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Mets outfielder Yoenis Cespedes suffers fractures to ankle in fall at his ranch, Brodie Van Wagenen says

The Mets' Yoenis Cespedes looks on during a

The Mets' Yoenis Cespedes looks on during a news conference at Citi Field on July 25, 2018.

It was the right quadriceps in 2016, the injury made most notorious because of speculation that Yoenis Cespedes may have aggravated it playing golf. The next year brought a hamstring strain, and only 81 games played. And 2018, for a time, was the worst yet: first a strained right hip flexor, then the double-heel surgery that was supposed to cost Cespedes part of 2019, too.

That’s what Cespedes’ grim baseball timeline looked like before Monday afternoon, when it got its most bizarre addition yet. The Mets slugger suffered multiple fractures to his right ankle in an accident on his ranch in Port St. Lucie, Florida, on Saturday, GM Brodie Van Wagenen said.

Cespedes was with the team in Miami the day before his injury. He called Van Wagenen with the news Saturday, and Van Wagenen went to see him the next day, which explained the GM’s sudden absence during the series in Miami. Cespedes is being evaluated at the Hospital for Special Surgery in Manhattan, Van Wagenen said.

“What the player communicated to us is that he was on his ranch and he had a violent fall in which he stepped in a hole and twisted, put his leg and foot in a difficult position,” Van Wagenen said Monday.

“We’ll have more information on his prognosis and what his future is, hopefully, in the coming days, but right now, that’s the story from his standpoint, and the information that we have at this point in time. Our focus is to get him the best medical care and hopefully get a better idea for what this means for his future in 2019 and beyond.”

Cespedes has played only 119 games since he signed his four-year, $110 million contract during the 2016 offseason.

Some optimistic projections had Cespedes returning from heel surgery as early as July, but that’s been thrown out after this injury, described by Van Wagenen as “fractures” to his right ankle. He declined to say what Cespedes was doing when he hurt himself, but did say it was not baseball related, and that Cespedes did not fall off his horse.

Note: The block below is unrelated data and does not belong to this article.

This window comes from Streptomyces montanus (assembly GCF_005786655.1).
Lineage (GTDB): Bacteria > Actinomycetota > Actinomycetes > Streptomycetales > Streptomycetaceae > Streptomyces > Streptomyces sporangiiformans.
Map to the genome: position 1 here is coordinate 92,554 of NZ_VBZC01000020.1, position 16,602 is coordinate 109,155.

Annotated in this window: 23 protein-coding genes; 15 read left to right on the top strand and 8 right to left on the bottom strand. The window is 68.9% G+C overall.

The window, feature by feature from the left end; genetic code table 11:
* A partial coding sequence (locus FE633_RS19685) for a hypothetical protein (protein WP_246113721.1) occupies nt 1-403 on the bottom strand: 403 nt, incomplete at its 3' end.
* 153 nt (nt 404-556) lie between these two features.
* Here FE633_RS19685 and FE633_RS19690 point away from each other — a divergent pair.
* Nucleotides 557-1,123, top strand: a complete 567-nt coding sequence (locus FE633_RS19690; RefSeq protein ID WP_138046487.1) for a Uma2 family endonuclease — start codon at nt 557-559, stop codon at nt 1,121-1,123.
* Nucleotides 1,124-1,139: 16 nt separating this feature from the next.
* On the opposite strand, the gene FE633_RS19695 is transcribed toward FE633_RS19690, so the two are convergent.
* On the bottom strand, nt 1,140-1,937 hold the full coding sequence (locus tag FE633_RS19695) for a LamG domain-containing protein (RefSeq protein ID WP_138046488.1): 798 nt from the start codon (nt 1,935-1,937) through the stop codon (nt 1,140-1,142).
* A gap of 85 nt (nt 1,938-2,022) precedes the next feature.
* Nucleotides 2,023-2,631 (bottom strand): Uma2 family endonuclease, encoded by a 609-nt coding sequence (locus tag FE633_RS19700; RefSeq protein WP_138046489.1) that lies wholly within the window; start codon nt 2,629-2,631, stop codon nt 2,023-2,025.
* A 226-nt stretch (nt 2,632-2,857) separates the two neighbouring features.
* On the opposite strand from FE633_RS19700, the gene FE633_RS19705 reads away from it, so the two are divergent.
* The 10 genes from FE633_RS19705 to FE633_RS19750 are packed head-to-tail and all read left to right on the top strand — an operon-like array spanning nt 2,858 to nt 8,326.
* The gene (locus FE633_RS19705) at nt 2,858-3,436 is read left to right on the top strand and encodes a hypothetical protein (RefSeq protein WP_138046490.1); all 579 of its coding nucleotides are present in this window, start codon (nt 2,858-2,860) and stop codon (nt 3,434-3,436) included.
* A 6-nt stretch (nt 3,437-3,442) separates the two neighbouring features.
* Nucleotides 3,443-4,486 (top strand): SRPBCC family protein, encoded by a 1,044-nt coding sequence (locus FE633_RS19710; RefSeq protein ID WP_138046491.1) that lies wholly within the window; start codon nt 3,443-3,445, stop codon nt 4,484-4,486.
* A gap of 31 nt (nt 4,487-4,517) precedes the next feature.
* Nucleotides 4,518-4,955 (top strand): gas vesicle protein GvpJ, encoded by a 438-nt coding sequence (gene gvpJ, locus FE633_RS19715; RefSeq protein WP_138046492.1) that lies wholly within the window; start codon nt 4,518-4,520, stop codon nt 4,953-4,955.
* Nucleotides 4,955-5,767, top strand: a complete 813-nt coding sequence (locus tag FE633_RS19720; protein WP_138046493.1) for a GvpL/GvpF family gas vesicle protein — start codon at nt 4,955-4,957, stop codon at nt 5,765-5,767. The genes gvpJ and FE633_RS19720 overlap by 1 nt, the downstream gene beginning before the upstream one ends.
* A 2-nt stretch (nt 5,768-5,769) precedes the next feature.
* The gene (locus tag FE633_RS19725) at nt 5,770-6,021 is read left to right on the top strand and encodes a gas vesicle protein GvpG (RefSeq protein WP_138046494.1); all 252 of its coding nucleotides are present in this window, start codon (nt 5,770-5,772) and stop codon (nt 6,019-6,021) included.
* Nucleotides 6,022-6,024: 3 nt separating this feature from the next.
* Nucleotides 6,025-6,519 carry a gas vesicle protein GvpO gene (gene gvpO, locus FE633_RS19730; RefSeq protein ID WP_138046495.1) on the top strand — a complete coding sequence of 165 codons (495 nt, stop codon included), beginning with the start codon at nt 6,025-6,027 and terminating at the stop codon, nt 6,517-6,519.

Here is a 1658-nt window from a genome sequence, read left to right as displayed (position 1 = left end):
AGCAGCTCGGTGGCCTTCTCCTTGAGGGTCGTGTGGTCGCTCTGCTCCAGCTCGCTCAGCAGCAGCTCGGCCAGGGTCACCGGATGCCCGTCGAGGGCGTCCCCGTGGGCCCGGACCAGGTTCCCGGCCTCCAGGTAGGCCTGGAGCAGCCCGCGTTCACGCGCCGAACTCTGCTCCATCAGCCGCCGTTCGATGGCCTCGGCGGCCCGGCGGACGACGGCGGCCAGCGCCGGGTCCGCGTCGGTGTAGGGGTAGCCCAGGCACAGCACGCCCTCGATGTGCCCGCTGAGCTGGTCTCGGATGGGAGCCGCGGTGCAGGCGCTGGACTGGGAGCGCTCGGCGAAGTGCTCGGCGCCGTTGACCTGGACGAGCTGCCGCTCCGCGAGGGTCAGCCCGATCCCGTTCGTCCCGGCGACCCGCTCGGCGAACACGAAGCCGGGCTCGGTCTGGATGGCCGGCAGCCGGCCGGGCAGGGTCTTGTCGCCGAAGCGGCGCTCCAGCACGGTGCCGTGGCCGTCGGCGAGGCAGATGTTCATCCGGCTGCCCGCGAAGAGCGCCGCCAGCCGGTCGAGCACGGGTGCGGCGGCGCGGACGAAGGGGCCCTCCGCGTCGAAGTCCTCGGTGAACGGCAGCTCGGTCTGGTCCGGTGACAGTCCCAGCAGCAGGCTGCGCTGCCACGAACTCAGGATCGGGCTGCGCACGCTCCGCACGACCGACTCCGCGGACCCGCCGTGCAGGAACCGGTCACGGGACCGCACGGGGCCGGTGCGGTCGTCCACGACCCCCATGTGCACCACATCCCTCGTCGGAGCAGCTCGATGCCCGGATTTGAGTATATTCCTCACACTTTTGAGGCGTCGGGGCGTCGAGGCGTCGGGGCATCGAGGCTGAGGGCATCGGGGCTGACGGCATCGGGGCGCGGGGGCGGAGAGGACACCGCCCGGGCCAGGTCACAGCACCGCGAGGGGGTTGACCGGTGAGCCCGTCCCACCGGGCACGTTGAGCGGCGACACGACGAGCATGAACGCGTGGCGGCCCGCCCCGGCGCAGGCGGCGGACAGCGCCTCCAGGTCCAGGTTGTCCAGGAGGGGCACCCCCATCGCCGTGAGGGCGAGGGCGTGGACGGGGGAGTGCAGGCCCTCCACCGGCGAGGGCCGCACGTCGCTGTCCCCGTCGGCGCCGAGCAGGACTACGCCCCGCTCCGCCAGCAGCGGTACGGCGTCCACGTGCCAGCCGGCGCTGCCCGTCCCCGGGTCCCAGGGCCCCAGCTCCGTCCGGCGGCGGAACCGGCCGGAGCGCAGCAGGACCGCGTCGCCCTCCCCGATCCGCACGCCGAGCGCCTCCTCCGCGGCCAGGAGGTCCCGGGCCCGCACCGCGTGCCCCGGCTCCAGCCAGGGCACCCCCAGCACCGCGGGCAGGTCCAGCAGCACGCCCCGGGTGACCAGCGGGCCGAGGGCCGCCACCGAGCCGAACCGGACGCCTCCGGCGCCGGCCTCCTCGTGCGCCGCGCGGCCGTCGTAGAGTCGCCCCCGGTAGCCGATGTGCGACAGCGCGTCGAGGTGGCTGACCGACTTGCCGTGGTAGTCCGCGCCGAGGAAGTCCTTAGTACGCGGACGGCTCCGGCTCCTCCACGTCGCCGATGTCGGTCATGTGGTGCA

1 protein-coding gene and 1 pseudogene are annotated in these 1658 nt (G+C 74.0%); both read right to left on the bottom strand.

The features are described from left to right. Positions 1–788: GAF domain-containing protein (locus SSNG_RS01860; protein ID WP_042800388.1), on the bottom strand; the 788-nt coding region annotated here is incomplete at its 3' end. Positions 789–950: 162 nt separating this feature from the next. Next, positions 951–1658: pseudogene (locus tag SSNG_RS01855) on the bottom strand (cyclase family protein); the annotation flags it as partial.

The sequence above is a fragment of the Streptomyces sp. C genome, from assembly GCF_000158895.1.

The Mets have insurance on Cespedes, though depending on how he got hurt, he could be in violation of his contract.

Van Wagenen also could not comment yet on how it would impact Cespedes’ contract or the insurance implications. Since signing in 2016, Cespedes has missed far more games than he’s played, putting his contract in play for one of the worst in team history. That’s despite his spectacular contributions in 2015, when he was pivotal in carrying the Mets to the World Series.

Van Wagenen implied that Cespedes wasn’t that close to a return even before the fracture.

“We’ve tried not to put a timeline from the previous surgeries,” Van Wagenen said, adding he wasn’t ready to put a timeline on this one. “He was making progress, as many of you saw down in Miami, but he had a number of thresholds ahead before he was going to be able to return to activity, and it’s hard to speculate what that means.”

The two-time All-Star is signed through 2020, when he’ll turn 35 and will have not played a full season since 2015. He was in 132 games in 2016, an All-Star year, but was hampered by that nagging quad injury.

“Hard to predict what the future is,” Van Wagenen said. “We need to get more information from the doctors. Our focus right now is on the player’s health and trying to get the right answers to what procedures need to be done, if any, and what the prognosis will be coming out of this.”

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